SQL Server: memory manager: SQL cache memory

| 1 Comment | 15,044 views
Categories:

VN:F [1.9.17_1161]
Rating: 5.0/5 (1 vote cast)

This metric specifies the total amount of dynamic memory, in kilobytes (KB) the server is using for the dynamic SQL plan cache. It is very similar to the SQL Server: plan cache: cache pages total metric, but instead of providing the size of the dynamic SQL plan cache in kilobytes of memory, it provides very similar data in the form of the number of 8-kilobyte (KB) pages that make up the size of the plan cache.

There is no right or wrong number for this counter. In many instances, the value for this counter won’t change much over time, which is what you would expect on a server with no memory pressure. On the other hand, if you see sudden drops over time for this counter, it might be an indication that the instance is under memory pressure and SQL Server had to reclaim part of the plan cache for other use. Alternatively, rapid increases in this counter may indicate that a large number of one-time use ad hoc queries may have been executed, causing plan cache pollution. This is most often seen shortly after SQL Server has been restarted, and as one-time use ad hoc queries begin to occur, this this counter will increase over time. If this is the case, consider turning on the “optimize for ad hoc workloads” instance-level option to stop plan cache pollution.

SQL Server: memory manager: SQL cache memory, 5.0 out of 5 based on 1 rating

Metric definition

Metric Name:
SQL Server: memory manager: SQL cache memory (KB)
Description:

This metric specifies the total amount of dynamic memory, in kilobytes (KB) the server is using for the dynamic SQL plan cache. It is very similar to the SQL Server: plan cache: cache pages total metric but instead of providing the size of the dynamic SQL plan cache in kilobytes of memory, it gives similar data in the form of the number of 8-kilobyte (KB) pages that make up the size of the plan cache.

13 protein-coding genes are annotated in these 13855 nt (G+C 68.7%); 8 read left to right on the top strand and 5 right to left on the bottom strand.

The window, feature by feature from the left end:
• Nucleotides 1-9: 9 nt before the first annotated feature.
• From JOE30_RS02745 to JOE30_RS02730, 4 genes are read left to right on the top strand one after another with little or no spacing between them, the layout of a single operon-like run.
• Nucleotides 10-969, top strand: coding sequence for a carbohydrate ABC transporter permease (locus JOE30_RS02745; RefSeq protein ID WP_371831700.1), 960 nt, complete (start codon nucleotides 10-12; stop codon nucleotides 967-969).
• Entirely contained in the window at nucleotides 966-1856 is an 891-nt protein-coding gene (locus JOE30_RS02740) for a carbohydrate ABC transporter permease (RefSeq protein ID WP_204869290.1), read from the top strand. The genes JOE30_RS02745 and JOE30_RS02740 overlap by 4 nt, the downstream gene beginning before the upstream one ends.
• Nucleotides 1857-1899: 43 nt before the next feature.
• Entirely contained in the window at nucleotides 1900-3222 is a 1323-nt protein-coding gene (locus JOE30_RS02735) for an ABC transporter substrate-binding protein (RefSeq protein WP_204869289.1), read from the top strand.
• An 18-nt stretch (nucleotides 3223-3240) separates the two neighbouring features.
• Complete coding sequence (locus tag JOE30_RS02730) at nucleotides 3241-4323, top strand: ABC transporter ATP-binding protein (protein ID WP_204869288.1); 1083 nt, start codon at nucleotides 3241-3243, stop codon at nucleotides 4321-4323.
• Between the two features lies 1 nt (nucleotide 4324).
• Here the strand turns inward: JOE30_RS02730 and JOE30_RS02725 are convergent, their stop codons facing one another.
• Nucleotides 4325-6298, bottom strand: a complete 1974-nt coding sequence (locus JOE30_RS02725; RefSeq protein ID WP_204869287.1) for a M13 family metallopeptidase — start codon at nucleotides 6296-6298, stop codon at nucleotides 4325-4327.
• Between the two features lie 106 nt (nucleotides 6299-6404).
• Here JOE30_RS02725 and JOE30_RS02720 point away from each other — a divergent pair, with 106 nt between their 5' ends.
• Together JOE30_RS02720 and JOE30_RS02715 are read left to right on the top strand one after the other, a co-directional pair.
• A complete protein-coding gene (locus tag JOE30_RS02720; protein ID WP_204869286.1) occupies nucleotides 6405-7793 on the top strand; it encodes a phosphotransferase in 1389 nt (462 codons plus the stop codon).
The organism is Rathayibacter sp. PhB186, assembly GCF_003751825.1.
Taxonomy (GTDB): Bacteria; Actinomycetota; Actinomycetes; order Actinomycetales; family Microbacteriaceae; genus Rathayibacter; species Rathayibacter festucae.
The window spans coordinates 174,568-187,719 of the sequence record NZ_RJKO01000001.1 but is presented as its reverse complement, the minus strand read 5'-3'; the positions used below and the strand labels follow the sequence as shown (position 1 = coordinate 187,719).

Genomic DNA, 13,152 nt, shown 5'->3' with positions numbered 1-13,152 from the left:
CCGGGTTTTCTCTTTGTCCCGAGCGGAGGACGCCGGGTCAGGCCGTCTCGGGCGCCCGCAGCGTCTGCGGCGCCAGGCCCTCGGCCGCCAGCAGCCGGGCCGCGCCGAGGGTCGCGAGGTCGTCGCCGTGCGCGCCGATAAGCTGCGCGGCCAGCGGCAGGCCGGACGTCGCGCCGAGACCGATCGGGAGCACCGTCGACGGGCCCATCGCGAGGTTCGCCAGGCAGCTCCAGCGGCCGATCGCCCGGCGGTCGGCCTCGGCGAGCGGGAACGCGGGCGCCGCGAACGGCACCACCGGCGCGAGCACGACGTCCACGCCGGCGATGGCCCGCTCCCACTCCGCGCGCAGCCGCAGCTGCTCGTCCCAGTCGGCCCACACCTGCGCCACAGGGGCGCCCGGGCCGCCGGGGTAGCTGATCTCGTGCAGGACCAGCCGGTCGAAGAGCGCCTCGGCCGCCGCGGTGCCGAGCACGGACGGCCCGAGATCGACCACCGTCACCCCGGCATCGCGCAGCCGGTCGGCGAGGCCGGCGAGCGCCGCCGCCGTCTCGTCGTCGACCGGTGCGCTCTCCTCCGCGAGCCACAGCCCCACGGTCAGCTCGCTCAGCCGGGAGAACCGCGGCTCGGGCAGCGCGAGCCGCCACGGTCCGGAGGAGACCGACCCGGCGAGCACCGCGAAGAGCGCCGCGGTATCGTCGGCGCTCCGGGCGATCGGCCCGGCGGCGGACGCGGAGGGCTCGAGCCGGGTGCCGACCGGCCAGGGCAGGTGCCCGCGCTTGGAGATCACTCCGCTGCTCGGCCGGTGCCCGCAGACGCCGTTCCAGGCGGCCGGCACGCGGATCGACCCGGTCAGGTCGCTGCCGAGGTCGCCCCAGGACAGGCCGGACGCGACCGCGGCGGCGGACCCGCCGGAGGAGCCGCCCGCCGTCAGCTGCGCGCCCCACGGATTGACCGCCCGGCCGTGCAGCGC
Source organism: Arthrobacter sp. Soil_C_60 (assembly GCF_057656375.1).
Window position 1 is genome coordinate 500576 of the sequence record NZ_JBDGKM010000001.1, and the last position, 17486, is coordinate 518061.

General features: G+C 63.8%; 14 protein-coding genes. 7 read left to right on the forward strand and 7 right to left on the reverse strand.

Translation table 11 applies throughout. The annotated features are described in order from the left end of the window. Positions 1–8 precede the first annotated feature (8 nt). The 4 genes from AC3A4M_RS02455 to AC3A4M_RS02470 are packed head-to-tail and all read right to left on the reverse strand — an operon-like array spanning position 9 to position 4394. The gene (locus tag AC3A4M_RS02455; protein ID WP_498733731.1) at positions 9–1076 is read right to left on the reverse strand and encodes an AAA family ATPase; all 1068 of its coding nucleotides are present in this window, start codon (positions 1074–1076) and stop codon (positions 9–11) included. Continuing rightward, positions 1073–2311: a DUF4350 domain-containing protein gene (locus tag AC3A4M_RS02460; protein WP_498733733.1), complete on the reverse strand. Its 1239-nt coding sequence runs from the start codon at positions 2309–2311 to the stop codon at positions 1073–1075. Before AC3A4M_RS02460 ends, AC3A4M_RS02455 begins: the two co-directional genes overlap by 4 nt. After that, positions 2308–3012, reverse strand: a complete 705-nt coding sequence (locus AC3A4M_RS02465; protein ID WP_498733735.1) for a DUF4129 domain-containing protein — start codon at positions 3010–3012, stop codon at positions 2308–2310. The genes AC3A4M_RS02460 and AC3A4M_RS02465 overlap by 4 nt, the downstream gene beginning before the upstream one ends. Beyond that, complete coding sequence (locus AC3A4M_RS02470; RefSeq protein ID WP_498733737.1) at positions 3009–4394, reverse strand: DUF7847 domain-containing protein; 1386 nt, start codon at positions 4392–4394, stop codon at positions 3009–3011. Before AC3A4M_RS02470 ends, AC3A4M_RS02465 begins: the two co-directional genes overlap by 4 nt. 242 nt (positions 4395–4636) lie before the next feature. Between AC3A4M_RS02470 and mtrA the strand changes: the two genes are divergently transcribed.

There is no right or wrong number for this counter. In many instances, the value won’t change much over time, which is what you would expect on a server with no memory pressure. On the other hand, if you see sudden drops over time for this counter, it might be an indication that the instance is under memory pressure and SQL Server had to reclaim part of the plan cache for other use by SQL Server. The latter would cause this counter to suddenly decrease. Increases in this counter, however, may indicate that a large number of one-time use ad hoc queries may have been executed, causing plan cache pollution. This is most often seen shortly after SQL Server has been restarted, and as one-time use ad hoc queries begin to occur, this counter will increase over time. If this is the case, consider turning on the “optimize for ad hoc workloads” instance-level option to stop plan cache pollution.

Enter the T-SQL query that will collect data:
--SQL Server: Memory Manager: SQL Cache Memory(KB) (Custom Metric)
SELECT cntr_value
  FROM sys.dm_os_performance_counters
  WHERE counter_name = 'SQL Cache Memory (KB)';
Select instances to collect from:
Select all
Choose databases to collect from:
Specify databases and type
master
Set collection frequency:
Collect data every minute
Use collected or calculated values:
Leave the Use a calculated rate of change between collections check box turned off
Metric collection is:
Enabled

Alert definition

An alert is not required

VN:F [1.9.17_1161]
Rating: 5.0/5 (1 vote cast)
  • Lenz

    The description above says: “It is very similar to the SQL Server: plan cache: cache pages total metric, but instead of providing the size of the dynamic SQL plan cache in kilobytes of memory, it provides very similar data in the form of the number of 8-kilobyte (KB) pages that make up the size of the plan cache.”

    On the contrary, the above metric provides precisely ” the size of the dynamic SQL plan cache in kilobytes of memory…”

    VA:F [1.9.17_1161]
    Rating: 0 (from 0 votes)